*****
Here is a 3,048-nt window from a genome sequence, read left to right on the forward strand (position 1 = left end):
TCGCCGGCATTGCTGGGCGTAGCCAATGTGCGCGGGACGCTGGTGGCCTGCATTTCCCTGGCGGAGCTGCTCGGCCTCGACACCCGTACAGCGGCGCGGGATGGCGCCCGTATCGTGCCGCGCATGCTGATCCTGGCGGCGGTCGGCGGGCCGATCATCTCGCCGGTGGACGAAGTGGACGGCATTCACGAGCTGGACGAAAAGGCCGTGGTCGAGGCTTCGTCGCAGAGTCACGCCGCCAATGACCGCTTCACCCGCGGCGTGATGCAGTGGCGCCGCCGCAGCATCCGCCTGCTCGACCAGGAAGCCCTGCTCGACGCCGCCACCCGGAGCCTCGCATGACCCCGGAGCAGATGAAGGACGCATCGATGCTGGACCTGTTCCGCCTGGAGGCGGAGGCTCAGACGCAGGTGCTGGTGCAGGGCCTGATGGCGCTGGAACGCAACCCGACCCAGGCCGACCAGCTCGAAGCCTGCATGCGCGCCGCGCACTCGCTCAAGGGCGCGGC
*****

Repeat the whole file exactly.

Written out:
Here is a 3,048-nt window from a genome sequence, read left to right on the forward strand (position 1 = left end):
TCGCCGGCATTGCTGGGCGTAGCCAATGTGCGCGGGACGCTGGTGGCCTGCATTTCCCTGGCGGAGCTGCTCGGCCTCGACACCCGTACAGCGGCGCGGGATGGCGCCCGTATCGTGCCGCGCATGCTGATCCTGGCGGCGGTCGGCGGGCCGATCATCTCGCCGGTGGACGAAGTGGACGGCATTCACGAGCTGGACGAAAAGGCCGTGGTCGAGGCTTCGTCGCAGAGTCACGCCGCCAATGACCGCTTCACCCGCGGCGTGATGCAGTGGCGCCGCCGCAGCATCCGCCTGCTCGACCAGGAAGCCCTGCTCGACGCCGCCACCCGGAGCCTCGCATGACCCCGGAGCAGATGAAGGACGCATCGATGCTGGACCTGTTCCGCCTGGAGGCGGAGGCTCAGACGCAGGTGCTGGTGCAGGGCCTGATGGCGCTGGAACGCAACCCGACCCAGGCCGACCAGCTCGAAGCCTGCATGCGCGCCGCGCACTCGCTCAAGGGCGCGGC